Norwalk teen, 20 pets killed in house fire

Cary Ashby • Jul 5, 2019 at 10:00 PM

A local teen and 20 of his pets were killed in a house fire early Wednesday morning.

Norwalk firefighters, police officers and North Central EMS responded to 29 Walnut St. shortly after 4 a.m.

The victim has been identified as Devin Spooner, 19. He was inside the house at the time of the fire, Huron County Coroner Dr. Jeff Harwood said.

Spooner made the 9-1-1 call and was still on the phone with a dispatcher when the teen stopped talking, Harwood said.

Without providing any names, safety-service director Ellen Heinz said an unresponsive occupant was found in the house and and “transported by ambulance to Fisher-Titus Medical Center.”

“One firefighter was transported to Fisher-Titus with a minor injury and was released,” she added. The identity of the firefighter, who reportedly suffered second-degree burns, was not released.

It is believed the cause of the fire was accidental, possibly involving a cooking incident or wood burner, according to Harwood and other authorities.

Olivia Vargas, who lived in the neighborhood for seven to eight years, said the residents of 29 Walnut St. are Dennis Spooner and his son, Devin. 

“They have been there as long as I can remember,” added Vargas, who has been taking care of a pet for a neighbor of the Spooners.

Norwalk firefighters were notified at 4:18 a.m. and arrived at 4:24 a.m. By 4:50 p.m., the fire was under control.

Vargas, whose mother notified her about the fire, arrived in the neighborhood just after 5 a.m. She said she checked on the house where she was pet-sitting and there was no damage, but she saw flames coming from the back corner of the Spooner residence.

Devin Spooner’s parents arrived at the house after the firefighters left the scene. By about 9 a.m. the crew was rolling up hoses. The last firefighter left at 10:10 a.m.

“They were crying; they were pretty messed up,” Vargas said, referring to the parents. “There were no emergency vehicles when they were there.”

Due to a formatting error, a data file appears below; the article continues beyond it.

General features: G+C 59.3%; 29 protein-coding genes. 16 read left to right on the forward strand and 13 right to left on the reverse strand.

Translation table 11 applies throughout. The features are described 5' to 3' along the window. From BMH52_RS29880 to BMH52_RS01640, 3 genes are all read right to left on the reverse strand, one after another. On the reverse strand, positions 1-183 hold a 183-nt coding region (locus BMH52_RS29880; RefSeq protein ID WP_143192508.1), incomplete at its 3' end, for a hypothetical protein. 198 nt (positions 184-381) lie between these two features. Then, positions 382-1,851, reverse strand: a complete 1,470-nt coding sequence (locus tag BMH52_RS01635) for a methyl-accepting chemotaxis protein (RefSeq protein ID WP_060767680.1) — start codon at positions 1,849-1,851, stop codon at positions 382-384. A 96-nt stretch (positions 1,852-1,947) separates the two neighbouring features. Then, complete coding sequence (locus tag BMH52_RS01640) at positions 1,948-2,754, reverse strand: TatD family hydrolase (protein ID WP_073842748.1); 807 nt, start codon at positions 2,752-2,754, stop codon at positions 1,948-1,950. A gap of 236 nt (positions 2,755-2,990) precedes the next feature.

A neighbor who only wanted to be identified as Pamela said when she woke up, she “heard him (Spooner) pounding” from inside the house. It was just after 4 a.m. when she looked outside and saw smoke coming from the nearby house. The woman also said she saw a male who appeared to be limp and unresponsive.

“We both cried,” she said, referring to herself and her adult son.

Vargas, who is studying at the EHOVE Career Center fire academy, said house fires generally are very loud and it’s possible the neighbor heard things falling inside the residence.

Twenty of the family’s pets were killed in the blaze, which caused $61,400 worth of damage to the structure and an additional $10,000 in damage to its contents, according to the fire report.

“There were four dogs and 14 cats for them,” she said, referring to the Spooners. “When they (the firefighters) opened the door, there was a cat, but it was already dead. The dogs were kept in a crate in the living room and when I got there, there was no barking. … They usually barked.”

Fire Chief John Soisson has been off work since mid June after experiencing what Heinz called “a major life event.” No further details about Soisson’s situation have been released to the public.

Norwalk Fire Capt. Rick Perry is the department’s executive officer and part of the “shared leadership” team operating in Soisson’s absence. Perry declined to be interviewed at the scene and directed all questions to Heinz.

“Our police officers, firefighters and first responders responded immediately to the call. Our firefighters acted swiftly to secure and control the scene. They used every measure possible for rescue and to extinguish the fire,” Heinz said, using a prepared statement. “We are very thankful for the responsive and quick action of our entire team to contain the fire.”

Authorities called in the fire marshal’s office, which the safety-service director said is part of the normal procedures. Heinz also said the incident is under investigation by firefighters and state fire marshal.

Heinz said more details will be released after the fire marshal concludes his investigation.

Detective Sgt. Dave Daniels and Detective Zack O’Neil were at the scene. When asked about their responsibilities, Heinz said they were there to “review the scene” and support the firefighters. 

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